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Global Trade Advisory Alert
US Department of State publishes new sanctions guidance
30 July, 2020
On 15 July 2020, the US Department of State (State Department) published updated guidance regarding the interpretation of its sanctions authority under the Countering America’s Adversaries Through Sanctions Act (CAATSA). The updated guidance specifically identifies Russian energy export pipelines, including Nord Stream II (running from Russia to Europe across the Baltic Sea) and the second line of Turk Stream (running from Russia to Turkey), and confirmed that investors and/or companies investing or providing goods that support the construction or repair of either pipeline may be exposed to CAATSA sanctions.
Who will this potentially impact?
By directly naming these pipelines, the State Department confirmed that these sanctions have the potential to affect foreign entities that are financially or materially supporting the construction of either energy pipeline. Specifically, the guidance states that sanctions will apply to persons who, “on or after August 2, 2017, (1) made an investment that meets the fair market value thresholds in Section 232(a) (a single investment of USD 1,000,000, or an aggregate investment during a 12-month period of USD 5,000,000 or more) and directly and significantly enhances the ability of the Russian Federation to construct energy export pipelines, or (2) sells, leases, or provides to the Russian Federation goods or services that meet the same thresholds and that directly and significantly facilitate the expansion, construction, or modernization of energy export pipelines by the Russian Federation.”
In addition, the guidance states that “standard repair and maintenance of the Nord Stream II or second Turk Stream pipeline could be the target of sanctions,” as neither were completed prior to 2 August 2017.
Wind down period
In addition to specifying that sanctions will not be imposed on activity taken prior to 15 July 2020, the guidance provides for a wind down period. To take advantage of the wind down period, a person’s prior activities must have been consistent with prior guidance and undertaken pursuant to a transaction entered into before 15 July 2020, and the person must be taking reasonable steps to wind down the investments in, or support to, identified energy export pipelines.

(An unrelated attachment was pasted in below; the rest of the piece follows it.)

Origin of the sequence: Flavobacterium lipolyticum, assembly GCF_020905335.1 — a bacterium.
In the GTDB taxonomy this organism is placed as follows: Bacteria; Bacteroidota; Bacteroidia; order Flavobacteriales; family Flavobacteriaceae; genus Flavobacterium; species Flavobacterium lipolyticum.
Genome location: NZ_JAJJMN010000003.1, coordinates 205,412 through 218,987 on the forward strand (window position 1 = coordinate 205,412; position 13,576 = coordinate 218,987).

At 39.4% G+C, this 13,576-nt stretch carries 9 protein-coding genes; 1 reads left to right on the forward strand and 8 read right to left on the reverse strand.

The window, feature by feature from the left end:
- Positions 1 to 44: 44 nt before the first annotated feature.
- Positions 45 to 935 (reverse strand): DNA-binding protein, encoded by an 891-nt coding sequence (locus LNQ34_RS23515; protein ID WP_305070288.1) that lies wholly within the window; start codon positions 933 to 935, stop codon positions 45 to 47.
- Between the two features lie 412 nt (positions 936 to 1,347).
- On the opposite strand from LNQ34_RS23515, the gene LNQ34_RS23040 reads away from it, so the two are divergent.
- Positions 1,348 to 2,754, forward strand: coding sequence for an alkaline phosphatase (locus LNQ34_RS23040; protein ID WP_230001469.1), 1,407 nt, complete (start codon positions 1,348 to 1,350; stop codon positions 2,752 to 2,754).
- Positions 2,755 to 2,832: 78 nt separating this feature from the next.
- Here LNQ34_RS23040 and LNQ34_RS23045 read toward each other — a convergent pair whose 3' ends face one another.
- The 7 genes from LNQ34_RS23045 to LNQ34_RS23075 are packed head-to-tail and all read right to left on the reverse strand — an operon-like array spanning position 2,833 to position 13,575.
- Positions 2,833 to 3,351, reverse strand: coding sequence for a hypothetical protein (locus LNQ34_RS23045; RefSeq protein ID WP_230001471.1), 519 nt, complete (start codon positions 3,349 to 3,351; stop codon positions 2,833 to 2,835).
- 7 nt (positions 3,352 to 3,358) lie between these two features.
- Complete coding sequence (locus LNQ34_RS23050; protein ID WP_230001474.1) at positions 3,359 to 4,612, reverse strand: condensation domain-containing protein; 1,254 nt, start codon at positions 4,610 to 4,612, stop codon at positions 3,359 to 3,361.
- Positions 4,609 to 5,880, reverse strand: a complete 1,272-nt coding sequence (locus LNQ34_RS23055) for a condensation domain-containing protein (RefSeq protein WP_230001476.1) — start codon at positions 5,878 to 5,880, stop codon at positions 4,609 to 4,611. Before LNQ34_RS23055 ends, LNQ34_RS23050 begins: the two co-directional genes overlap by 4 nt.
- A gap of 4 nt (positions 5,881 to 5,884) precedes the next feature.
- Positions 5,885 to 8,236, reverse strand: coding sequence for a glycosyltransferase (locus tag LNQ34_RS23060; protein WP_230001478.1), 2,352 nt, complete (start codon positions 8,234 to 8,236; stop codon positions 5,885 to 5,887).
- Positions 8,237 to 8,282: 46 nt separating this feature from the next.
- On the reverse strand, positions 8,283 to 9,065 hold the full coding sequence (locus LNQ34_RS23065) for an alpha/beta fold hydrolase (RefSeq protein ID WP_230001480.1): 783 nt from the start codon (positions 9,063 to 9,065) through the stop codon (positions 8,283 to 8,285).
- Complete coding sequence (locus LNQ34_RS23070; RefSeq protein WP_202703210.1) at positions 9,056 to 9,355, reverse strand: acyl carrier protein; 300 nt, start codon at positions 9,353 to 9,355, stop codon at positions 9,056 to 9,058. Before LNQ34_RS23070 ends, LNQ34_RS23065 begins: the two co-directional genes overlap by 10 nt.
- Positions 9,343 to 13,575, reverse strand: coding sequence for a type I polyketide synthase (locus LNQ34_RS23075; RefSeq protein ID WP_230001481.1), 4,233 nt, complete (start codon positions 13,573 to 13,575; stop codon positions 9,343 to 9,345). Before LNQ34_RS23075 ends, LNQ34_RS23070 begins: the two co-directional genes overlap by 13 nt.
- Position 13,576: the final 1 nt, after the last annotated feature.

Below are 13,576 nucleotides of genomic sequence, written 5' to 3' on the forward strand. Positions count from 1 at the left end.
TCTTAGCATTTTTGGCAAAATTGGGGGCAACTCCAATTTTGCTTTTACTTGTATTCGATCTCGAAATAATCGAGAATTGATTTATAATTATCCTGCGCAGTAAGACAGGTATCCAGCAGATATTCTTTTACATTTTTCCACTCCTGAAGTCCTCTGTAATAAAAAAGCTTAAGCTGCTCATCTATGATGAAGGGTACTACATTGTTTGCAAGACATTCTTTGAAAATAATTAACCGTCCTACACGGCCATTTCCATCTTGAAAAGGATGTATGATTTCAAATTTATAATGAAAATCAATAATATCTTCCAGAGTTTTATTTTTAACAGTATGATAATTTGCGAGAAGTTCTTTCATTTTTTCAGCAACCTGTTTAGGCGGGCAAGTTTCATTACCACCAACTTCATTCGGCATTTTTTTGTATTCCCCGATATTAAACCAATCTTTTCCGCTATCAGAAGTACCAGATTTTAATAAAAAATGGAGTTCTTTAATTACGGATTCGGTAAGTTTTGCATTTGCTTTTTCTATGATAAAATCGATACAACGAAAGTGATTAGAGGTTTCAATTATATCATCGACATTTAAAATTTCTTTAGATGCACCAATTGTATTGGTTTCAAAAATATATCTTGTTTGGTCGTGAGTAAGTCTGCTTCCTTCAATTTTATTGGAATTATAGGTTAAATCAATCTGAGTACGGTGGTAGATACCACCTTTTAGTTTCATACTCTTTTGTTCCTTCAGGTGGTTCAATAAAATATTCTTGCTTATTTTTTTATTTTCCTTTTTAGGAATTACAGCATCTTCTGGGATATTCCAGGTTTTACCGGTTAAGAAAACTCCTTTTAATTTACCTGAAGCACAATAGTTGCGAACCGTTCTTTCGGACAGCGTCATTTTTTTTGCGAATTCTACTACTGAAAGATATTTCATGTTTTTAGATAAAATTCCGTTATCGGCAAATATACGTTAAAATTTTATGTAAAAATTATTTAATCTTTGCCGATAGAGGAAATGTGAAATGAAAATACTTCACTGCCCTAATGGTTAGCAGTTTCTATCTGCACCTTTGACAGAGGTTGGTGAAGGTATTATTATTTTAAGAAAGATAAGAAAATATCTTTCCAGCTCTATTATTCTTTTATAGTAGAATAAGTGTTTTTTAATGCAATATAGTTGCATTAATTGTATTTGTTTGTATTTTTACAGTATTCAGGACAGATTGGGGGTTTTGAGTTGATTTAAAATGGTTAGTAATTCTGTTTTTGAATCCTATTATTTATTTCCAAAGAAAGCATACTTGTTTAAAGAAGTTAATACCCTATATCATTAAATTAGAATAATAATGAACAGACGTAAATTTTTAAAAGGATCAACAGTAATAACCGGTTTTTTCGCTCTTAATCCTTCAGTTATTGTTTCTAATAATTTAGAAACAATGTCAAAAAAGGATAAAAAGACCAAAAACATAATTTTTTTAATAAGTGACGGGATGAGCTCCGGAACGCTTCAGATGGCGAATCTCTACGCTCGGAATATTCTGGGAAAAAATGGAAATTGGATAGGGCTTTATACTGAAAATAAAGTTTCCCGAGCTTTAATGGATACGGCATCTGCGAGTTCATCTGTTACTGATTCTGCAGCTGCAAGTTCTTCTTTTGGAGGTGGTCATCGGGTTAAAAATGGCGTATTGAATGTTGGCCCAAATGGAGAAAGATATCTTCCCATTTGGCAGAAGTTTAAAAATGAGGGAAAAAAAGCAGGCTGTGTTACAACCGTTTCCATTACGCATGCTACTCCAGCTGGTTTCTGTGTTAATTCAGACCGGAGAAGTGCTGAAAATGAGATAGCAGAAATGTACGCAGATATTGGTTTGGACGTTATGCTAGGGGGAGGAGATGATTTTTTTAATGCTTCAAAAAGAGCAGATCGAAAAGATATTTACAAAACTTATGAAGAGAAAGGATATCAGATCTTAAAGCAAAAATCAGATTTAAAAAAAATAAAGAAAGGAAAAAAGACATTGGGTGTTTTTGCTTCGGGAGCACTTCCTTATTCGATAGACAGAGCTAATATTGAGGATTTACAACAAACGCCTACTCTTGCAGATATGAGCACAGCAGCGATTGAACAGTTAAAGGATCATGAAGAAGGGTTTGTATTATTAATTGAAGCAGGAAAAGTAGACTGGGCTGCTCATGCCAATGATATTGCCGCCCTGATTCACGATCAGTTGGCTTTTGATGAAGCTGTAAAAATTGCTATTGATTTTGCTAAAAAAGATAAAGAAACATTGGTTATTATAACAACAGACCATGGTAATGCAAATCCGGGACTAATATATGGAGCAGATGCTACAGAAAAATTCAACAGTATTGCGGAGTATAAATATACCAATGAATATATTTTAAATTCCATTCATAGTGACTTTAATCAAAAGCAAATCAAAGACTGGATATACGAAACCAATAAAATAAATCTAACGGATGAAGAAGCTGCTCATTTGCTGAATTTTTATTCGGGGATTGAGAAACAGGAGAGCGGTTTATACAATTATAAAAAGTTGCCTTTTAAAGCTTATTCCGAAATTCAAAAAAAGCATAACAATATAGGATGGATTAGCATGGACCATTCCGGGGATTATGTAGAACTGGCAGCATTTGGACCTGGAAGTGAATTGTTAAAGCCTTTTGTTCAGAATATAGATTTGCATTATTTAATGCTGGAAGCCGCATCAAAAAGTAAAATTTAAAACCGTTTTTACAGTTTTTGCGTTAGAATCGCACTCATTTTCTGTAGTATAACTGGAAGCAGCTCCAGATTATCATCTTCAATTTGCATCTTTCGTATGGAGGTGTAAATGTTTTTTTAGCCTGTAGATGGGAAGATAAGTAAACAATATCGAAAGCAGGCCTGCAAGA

Section 235 of the CAATSA legislation identified potential penalties for sanctioned persons or entities include:
- Removal of Export-Import Bank assistance;
- Refusal of US export license approvals for exports to the sanctioned person or entity;
- Prohibition on receiving loans from US financial institutions;
- Loss of Primary Dealer status for banking entities;
- Prohibition of service as a repository for US government funds;
- Prohibition of US government procurement from the sanctioned entity;
- Prohibition on transactions within any foreign exchange that is subject to US jurisdiction;
- Prohibition on transfers of credits or payments through a US financial institution;
- Prohibition on property transactions;
- Prohibition on investments in a sanctioned entity;
- Denial of visas to corporate officers of a sanctioned entity; and
- Sanctions on principal executive officers of a sanctioned entity.
How we can help
Deloitte’s Global Trade Advisory specialists are part of a global network of professionals who can provide specialized assistance to companies in global trade matters. Our professionals can help companies seeking to manage the impacts and potential impacts of the developments described above by:
- Conducting a CAATSA sanctions risk assessment of existing or potential investments;
- Reviewing an existing sanctions risk compliance program to identify potential gaps and recommend proposed mitigation;
- Developing a new sanctions risk compliance program and integrating it into existing business processes to manage business disruption;
- Configuring trade automation solutions to prevent unauthorized exports to entities subject to CAATSA sanctions.
For more information, contact:
Meng Yew Wong